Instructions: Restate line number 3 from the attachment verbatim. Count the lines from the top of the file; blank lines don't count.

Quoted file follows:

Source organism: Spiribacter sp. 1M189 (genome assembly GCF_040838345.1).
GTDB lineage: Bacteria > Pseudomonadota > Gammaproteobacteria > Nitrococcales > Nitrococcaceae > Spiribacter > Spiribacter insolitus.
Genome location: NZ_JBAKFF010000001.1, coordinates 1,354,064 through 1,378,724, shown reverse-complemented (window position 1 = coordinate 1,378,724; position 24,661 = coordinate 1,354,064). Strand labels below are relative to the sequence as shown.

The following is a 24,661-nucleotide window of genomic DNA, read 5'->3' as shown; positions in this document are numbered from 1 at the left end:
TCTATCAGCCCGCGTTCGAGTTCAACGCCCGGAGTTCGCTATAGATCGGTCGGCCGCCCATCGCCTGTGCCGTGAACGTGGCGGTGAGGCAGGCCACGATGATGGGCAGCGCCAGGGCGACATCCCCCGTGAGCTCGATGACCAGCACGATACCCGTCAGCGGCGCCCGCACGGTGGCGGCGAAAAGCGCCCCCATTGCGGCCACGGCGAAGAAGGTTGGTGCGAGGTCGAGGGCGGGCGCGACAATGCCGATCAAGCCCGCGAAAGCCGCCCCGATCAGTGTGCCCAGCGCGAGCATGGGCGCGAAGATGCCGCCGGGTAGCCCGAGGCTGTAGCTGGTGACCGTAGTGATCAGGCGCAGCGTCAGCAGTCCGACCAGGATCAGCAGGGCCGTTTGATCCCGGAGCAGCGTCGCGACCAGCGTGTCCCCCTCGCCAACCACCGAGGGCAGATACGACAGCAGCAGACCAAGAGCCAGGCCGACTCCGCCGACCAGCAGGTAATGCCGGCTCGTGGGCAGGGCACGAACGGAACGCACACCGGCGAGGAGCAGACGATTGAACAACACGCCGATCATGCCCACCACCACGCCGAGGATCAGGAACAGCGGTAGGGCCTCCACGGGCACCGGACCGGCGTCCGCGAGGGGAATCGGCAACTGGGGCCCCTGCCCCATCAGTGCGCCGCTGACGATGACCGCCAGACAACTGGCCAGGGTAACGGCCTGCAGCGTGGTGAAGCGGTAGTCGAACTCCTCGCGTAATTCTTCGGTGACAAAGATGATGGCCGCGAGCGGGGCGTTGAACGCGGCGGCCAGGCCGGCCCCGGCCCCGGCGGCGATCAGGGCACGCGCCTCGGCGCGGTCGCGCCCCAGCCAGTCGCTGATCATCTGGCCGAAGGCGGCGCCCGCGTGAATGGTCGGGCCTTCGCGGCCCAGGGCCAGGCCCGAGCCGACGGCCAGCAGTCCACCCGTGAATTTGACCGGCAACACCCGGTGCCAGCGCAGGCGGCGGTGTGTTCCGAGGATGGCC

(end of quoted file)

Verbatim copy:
Genome location: NZ_JBAKFF010000001.1, coordinates 1,354,064 through 1,378,724, shown reverse-complemented (window position 1 = coordinate 1,378,724; position 24,661 = coordinate 1,354,064). Strand labels below are relative to the sequence as shown.